A Kashrut certificate hangs at the entrance to a bakery in Jerusalem’s Mahaneh Yehuda market.
(photo credit: MARC ISRAEL SELLEM)
Kashrut supervisors who “work” 27 hours a day, nepotistic allocation of work hours by local rabbinates and the hiring of close family members by senior local rabbinate officials are just some of the many deficiencies the State Comptroller’s report highlighted in its section on the state’s kashrut system.
The report said that parts of the kashrut supervision system are so bad that in some cases, such as in Jerusalem, it is likely that the public is being misled into thinking that businesses are kosher.
Corruption allegations and evidence of malpractice within the kashrut supervision system operated by local rabbinates under the auspices of the Chief Rabbinate and the Religious Services Ministry have been all too common in recent years.
Indeed, one of the first observations of the comptroller’s report is that it published a report on the kashrut system in 2009 and noted that almost none of the recommendations for improving the deficiencies found then have been implemented.
One of the primary problems found by the report is the designation of kashrut supervisors to supervise restaurants and other food businesses for extraordinarily long working hours, leading the report to question if these supervisors are in actuality supervising at all.
Kashrut supervisors are paid directly by the businesses they supervise and so the more businesses they are designated to supervise by the local rabbinate, the more money they can make.
However, each business requires at least one hour of supervision per day, with many requiring more.
The report found that in the Jerusalem, Netanya and Rehovot, “a substantial number” of supervisors have 12 to 24 designated daily work hours. In Jerusalem, 10% of supervisors have at least 16 designated work hours a day, including 16 who have 20 to 24 hours.
In one instance, one supervisor had 18 businesses to supervise daily, which required a total of 27 hours of supervision, not including his required supervision hours for one of the hotels in the capital on Shabbat.
The report stated that these discrepancies “arouse the suspicion of false allocation of supervision hours” and that businesses were therefore paying for supervision hours “that could not have been carried out.”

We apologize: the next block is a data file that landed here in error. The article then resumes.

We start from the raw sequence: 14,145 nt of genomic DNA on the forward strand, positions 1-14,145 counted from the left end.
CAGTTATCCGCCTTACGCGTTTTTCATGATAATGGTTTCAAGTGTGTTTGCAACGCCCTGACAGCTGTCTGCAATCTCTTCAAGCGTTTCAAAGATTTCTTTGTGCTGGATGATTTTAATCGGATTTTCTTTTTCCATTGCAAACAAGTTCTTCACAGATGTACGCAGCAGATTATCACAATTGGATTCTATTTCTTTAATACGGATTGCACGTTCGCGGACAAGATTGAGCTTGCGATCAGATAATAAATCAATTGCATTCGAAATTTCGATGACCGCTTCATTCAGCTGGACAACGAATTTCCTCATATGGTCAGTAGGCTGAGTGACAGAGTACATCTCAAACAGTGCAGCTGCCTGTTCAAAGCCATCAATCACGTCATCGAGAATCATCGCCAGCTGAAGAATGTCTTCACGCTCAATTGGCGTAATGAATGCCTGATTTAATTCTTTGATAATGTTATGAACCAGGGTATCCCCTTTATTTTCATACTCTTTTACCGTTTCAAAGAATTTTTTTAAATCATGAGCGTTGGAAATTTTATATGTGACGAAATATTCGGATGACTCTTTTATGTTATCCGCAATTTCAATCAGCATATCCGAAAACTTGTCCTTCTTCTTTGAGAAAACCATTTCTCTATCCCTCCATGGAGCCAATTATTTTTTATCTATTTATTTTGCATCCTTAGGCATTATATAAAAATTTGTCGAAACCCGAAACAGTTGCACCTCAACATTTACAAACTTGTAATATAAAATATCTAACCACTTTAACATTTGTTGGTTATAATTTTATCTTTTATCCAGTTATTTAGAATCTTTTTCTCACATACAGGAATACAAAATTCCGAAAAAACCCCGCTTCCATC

At the same time, it was found that some kashrut supervisors in Jerusalem were allocated very few businesses for supervision, and have as little as one hour of work a day, with some of these supervisors complaining that the Jerusalem rabbinate is nepotistic in the way it allocated supervisors.
The report concluded that the findings “arouse a heavy suspicion that the situation is comfortable for all sides,” explaining that businesses pay for supervision hours that are only partially carried out, allowing the businesses “flexibility and convenience,” while supervisors “reduce the time they are supposed to be supervising businesses while enjoying a fixed and regular income for supervisory hours that were not carried out.”
In addition, only 35% of kashrut supervisors have actually passed a kashrut supervision exam.
Another serious breach of regulations in the kashrut system is the common practice of local rabbinate officials hiring close family members as kashrut supervisors, which is forbidden by ministry regulations.
In Even Yehuda, it was found that the municipal chief rabbi, Ya’acov Rosentzweig, has employed his son Uriel Rosentzweig as a kashrut supervisor and a kashrut inspector for the last 20 years.
In Jerusalem, three brothers, one brother-in-law and the father-inlaw of one of the senior officials in the kashrut department are all employed as kashrut supervisors.
Indeed, the Jerusalem rabbinate was singled out for particular criticism by the report, which said that the findings “indicate... blatant violation of kashrut procedures,” adding that it and its chairman “are participating in the severe and systematic violation of proper administrative procedures to the extent that there is a suspicion that businesses and the public that trusts in kosher food are being deceived.”
In summation, the report said that the findings “testify to a severe failing by local rabbinates, especially Jerusalem and Netanya, in everything relating to enforcing kashrut regulations.”
The Religious Services Ministry said in response that it is “limited in its ability to influence the kashrut system,” which it said is under the responsibility of the Chief Rabbinate.
The Chief Rabbinate said that it “views with great importance the implementation of the report’s recommendations” and called on “all relevant government bodies, chiefly the Religious Services Ministry, which is in charge of financing and regulating local kashrut departments,” to harness itself to such efforts.